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Grocers claim potato cartel fixes pricesA nationwide potato cartel - the "OPEC of potatoes" - fixes prices and production to line its own pockets, a grocers association claims in a federal antitrust complaint.
Associated Wholesale Grocers sued the United Potato Growers of America (UPGA), the United Potato Growers of Idaho (UPGI) and 20 other entities.
The defendants own more than 80 percent of the potato acreage in the United States, and used OPEC as a model, according to the complaint.
"Defendants analogised their potato cartel to the Organisation of Petroleum Exporting Countries ('OPEC') - the notorious petroleum supply-reduction and price-fixing cartel composed of various foreign nations. Defendants suggested that they should 'study' the OPEC model and their organisation was referred to as the 'OPEC of Potatoes,'" the complaint states.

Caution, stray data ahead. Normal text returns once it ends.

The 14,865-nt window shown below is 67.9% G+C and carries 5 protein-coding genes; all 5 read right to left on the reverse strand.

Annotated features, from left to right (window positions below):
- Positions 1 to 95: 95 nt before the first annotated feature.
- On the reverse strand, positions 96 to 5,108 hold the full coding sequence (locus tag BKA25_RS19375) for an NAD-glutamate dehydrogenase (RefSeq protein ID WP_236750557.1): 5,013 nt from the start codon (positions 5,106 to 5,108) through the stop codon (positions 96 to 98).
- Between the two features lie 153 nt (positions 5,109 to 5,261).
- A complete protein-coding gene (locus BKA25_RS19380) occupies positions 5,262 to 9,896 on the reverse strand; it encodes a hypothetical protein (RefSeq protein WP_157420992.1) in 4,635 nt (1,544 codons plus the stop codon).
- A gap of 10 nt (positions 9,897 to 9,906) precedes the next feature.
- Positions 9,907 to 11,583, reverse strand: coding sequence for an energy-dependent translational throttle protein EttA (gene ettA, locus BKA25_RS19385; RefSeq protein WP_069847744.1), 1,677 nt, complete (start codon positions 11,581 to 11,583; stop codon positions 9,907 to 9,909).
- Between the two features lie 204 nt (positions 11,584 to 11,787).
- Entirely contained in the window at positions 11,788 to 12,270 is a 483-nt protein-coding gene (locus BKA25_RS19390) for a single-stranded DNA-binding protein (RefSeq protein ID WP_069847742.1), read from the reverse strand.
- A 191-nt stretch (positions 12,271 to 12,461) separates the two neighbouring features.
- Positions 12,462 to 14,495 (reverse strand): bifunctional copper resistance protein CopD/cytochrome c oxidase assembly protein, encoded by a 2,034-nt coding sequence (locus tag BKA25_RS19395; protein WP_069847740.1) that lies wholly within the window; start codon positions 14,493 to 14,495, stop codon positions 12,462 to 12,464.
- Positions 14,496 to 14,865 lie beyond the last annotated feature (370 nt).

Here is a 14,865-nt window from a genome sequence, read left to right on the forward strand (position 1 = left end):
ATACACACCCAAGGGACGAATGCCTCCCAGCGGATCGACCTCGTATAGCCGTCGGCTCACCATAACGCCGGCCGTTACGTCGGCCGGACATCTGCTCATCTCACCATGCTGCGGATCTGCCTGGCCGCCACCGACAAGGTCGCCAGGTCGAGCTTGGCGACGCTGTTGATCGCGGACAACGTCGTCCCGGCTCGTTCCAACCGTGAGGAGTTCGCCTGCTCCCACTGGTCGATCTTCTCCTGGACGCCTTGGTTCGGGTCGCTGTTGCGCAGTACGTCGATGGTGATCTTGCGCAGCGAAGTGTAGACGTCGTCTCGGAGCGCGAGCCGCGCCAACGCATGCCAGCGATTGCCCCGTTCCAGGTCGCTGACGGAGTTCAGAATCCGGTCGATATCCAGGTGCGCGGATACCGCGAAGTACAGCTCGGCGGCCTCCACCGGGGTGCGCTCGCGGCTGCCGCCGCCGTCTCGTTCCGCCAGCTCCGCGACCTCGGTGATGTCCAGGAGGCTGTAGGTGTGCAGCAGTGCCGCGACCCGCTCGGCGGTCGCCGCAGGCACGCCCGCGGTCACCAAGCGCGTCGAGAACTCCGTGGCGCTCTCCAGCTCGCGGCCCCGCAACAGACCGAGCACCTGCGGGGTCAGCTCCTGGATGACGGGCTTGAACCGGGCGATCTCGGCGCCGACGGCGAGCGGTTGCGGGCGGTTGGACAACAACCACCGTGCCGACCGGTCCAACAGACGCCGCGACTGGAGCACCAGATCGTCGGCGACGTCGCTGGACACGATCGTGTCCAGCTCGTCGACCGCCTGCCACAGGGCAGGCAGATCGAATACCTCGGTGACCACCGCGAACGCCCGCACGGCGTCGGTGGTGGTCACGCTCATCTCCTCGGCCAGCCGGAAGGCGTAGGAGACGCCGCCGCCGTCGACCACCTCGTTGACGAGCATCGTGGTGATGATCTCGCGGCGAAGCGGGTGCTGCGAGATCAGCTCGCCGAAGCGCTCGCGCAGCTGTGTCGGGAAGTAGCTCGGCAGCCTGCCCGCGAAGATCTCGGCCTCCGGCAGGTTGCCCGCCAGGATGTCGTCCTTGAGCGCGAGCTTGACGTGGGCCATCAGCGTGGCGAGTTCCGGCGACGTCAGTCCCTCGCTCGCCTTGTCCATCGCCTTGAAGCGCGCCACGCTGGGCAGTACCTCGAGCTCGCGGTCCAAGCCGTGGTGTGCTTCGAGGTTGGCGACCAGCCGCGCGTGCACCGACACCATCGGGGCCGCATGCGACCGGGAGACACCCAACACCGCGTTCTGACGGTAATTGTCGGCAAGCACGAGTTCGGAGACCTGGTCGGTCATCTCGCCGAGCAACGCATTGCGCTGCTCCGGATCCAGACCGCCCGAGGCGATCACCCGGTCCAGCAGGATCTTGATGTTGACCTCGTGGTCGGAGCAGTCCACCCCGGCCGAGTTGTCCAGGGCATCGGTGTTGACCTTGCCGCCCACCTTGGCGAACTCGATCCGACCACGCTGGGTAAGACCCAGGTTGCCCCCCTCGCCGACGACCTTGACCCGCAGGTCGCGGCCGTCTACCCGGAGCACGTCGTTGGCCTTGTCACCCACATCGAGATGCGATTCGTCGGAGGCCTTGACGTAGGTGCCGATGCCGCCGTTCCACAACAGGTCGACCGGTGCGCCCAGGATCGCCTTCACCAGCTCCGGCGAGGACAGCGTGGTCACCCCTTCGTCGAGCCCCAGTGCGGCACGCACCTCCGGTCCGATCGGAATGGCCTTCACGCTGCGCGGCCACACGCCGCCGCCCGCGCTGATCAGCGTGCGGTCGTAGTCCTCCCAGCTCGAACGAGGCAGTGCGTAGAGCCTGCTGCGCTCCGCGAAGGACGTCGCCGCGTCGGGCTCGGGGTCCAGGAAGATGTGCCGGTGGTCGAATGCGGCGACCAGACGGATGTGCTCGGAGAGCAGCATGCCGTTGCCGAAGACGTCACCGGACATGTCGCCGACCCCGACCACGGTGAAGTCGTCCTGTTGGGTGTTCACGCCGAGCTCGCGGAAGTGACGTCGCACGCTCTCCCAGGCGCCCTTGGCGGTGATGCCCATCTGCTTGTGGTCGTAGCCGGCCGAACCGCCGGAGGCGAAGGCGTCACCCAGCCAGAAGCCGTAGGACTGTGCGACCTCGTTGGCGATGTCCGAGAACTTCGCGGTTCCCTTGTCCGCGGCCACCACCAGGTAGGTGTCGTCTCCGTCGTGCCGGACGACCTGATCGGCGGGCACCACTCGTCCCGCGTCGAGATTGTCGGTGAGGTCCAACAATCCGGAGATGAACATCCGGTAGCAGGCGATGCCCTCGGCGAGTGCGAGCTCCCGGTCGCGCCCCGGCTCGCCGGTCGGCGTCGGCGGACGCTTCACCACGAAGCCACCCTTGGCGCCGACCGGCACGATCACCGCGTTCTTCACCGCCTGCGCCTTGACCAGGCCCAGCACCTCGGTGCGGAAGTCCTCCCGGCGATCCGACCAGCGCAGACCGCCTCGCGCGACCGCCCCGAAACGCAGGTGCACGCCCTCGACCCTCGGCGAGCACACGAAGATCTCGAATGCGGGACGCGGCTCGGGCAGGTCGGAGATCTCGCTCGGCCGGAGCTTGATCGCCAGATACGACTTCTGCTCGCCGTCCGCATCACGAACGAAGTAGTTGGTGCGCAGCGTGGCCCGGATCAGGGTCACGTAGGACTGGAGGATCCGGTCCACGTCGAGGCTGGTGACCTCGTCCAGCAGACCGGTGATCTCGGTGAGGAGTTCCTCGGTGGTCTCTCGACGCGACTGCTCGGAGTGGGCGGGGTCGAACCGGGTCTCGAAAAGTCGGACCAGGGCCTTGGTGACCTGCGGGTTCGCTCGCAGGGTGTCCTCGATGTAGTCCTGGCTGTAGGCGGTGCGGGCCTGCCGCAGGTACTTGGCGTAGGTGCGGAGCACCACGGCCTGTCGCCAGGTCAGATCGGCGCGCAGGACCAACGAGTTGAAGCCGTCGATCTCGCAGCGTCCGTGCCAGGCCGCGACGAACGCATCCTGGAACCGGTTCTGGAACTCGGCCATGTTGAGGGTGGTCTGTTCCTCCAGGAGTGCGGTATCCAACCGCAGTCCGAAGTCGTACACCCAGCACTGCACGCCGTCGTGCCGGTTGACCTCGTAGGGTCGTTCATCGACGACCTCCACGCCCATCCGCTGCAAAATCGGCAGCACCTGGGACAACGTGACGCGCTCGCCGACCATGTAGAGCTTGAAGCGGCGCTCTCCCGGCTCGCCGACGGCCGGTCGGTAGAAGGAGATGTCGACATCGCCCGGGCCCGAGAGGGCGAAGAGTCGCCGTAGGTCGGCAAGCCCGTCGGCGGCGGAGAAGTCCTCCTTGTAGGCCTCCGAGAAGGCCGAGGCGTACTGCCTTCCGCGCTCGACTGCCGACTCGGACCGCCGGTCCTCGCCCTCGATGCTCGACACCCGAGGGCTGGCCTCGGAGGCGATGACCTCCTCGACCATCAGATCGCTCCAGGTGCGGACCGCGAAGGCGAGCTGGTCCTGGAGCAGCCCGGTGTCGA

The grocers claim: "Defendants, who include the largest potato growers and shippers in the United States, conspired to use pre-harvest and post-harvest methods to control and reduce the supply of potatoes in order to raise and stabilise the prices at which potatoes were sold in the United States.
"In order to facilitate the conspiracy, the defendants first came together in 2004 to form regional and nationwide 'cooperatives' - not for the purpose of marketing and selling their potato products collectively, as is the function of a traditional cooperative - but rather for the purpose of creating a national vehicle for potato growers and their co-conspirators to reduce potato output and fix prices."
A November 2004 meeting of potato growers from across the Western United States "announced the group's price-fixing plans to several hundred potato farmers, which prompted a standing ovation," the complaint states. "Many farmers signed on to the supply reduction agreement on the spot, agreeing to pay annual dues ranging from about $10,000 to $50,000 depending on how much acreage each farmer utilised for growing potatoes."
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Publication date: 4/23/2013
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